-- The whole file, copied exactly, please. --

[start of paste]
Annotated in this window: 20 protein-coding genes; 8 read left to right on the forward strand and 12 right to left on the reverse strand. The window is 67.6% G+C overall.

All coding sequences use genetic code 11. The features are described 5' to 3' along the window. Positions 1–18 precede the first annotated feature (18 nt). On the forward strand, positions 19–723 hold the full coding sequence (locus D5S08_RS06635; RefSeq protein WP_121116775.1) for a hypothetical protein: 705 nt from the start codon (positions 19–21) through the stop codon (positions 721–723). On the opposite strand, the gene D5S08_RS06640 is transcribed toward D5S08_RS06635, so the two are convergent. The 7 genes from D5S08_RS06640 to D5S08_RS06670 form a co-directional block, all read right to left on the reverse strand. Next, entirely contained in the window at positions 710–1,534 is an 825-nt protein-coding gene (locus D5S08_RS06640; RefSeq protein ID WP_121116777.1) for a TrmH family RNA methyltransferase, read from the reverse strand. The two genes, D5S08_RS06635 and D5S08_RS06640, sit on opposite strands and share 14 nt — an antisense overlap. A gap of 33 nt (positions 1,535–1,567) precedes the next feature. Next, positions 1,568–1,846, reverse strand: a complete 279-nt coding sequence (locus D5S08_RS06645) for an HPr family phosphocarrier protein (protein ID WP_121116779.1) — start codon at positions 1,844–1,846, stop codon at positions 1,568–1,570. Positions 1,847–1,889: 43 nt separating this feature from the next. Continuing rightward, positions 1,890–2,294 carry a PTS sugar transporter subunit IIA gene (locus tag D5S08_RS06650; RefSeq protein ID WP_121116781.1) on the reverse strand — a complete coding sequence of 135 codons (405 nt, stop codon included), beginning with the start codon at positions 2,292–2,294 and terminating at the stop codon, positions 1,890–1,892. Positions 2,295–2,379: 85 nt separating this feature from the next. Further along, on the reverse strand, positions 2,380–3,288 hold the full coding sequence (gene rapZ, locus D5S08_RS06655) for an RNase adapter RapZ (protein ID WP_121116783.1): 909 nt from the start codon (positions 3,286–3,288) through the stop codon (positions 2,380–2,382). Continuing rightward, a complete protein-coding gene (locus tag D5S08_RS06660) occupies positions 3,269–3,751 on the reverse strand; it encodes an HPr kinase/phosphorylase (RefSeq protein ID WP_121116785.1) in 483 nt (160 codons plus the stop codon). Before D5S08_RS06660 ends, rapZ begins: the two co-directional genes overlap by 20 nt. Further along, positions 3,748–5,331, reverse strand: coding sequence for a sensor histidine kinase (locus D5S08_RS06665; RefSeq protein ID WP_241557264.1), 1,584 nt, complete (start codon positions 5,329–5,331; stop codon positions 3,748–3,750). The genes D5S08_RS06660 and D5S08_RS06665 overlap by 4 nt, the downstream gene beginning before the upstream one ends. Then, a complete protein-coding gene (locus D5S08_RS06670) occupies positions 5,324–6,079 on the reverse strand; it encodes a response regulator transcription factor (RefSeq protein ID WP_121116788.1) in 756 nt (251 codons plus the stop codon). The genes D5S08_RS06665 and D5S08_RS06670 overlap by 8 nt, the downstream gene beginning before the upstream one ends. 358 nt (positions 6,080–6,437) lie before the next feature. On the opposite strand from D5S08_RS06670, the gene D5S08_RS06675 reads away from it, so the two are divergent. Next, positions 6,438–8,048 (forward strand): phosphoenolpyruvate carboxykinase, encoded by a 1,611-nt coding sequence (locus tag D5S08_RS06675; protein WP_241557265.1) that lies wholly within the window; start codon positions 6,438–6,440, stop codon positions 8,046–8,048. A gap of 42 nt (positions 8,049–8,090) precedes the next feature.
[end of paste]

Annotated in this window: 20 protein-coding genes; 8 read left to right on the forward strand and 12 right to left on the reverse strand. The window is 67.6% G+C overall.

All coding sequences use genetic code 11. The features are described 5' to 3' along the window. Positions 1–18 precede the first annotated feature (18 nt). On the forward strand, positions 19–723 hold the full coding sequence (locus D5S08_RS06635; RefSeq protein WP_121116775.1) for a hypothetical protein: 705 nt from the start codon (positions 19–21) through the stop codon (positions 721–723). On the opposite strand, the gene D5S08_RS06640 is transcribed toward D5S08_RS06635, so the two are convergent. The 7 genes from D5S08_RS06640 to D5S08_RS06670 form a co-directional block, all read right to left on the reverse strand. Next, entirely contained in the window at positions 710–1,534 is an 825-nt protein-coding gene (locus D5S08_RS06640; RefSeq protein ID WP_121116777.1) for a TrmH family RNA methyltransferase, read from the reverse strand. The two genes, D5S08_RS06635 and D5S08_RS06640, sit on opposite strands and share 14 nt — an antisense overlap. A gap of 33 nt (positions 1,535–1,567) precedes the next feature. Next, positions 1,568–1,846, reverse strand: a complete 279-nt coding sequence (locus D5S08_RS06645) for an HPr family phosphocarrier protein (protein ID WP_121116779.1) — start codon at positions 1,844–1,846, stop codon at positions 1,568–1,570. Positions 1,847–1,889: 43 nt separating this feature from the next. Continuing rightward, positions 1,890–2,294 carry a PTS sugar transporter subunit IIA gene (locus tag D5S08_RS06650; RefSeq protein ID WP_121116781.1) on the reverse strand — a complete coding sequence of 135 codons (405 nt, stop codon included), beginning with the start codon at positions 2,292–2,294 and terminating at the stop codon, positions 1,890–1,892. Positions 2,295–2,379: 85 nt separating this feature from the next. Further along, on the reverse strand, positions 2,380–3,288 hold the full coding sequence (gene rapZ, locus D5S08_RS06655) for an RNase adapter RapZ (protein ID WP_121116783.1): 909 nt from the start codon (positions 3,286–3,288) through the stop codon (positions 2,380–2,382). Continuing rightward, a complete protein-coding gene (locus tag D5S08_RS06660) occupies positions 3,269–3,751 on the reverse strand; it encodes an HPr kinase/phosphorylase (RefSeq protein ID WP_121116785.1) in 483 nt (160 codons plus the stop codon). Before D5S08_RS06660 ends, rapZ begins: the two co-directional genes overlap by 20 nt. Further along, positions 3,748–5,331, reverse strand: coding sequence for a sensor histidine kinase (locus D5S08_RS06665; RefSeq protein ID WP_241557264.1), 1,584 nt, complete (start codon positions 5,329–5,331; stop codon positions 3,748–3,750). The genes D5S08_RS06660 and D5S08_RS06665 overlap by 4 nt, the downstream gene beginning before the upstream one ends. Then, a complete protein-coding gene (locus D5S08_RS06670) occupies positions 5,324–6,079 on the reverse strand; it encodes a response regulator transcription factor (RefSeq protein ID WP_121116788.1) in 756 nt (251 codons plus the stop codon). The genes D5S08_RS06665 and D5S08_RS06670 overlap by 8 nt, the downstream gene beginning before the upstream one ends. 358 nt (positions 6,080–6,437) lie before the next feature. On the opposite strand from D5S08_RS06670, the gene D5S08_RS06675 reads away from it, so the two are divergent. Next, positions 6,438–8,048 (forward strand): phosphoenolpyruvate carboxykinase, encoded by a 1,611-nt coding sequence (locus tag D5S08_RS06675; protein WP_241557265.1) that lies wholly within the window; start codon positions 6,438–6,440, stop codon positions 8,046–8,048. A gap of 42 nt (positions 8,049–8,090) precedes the next feature.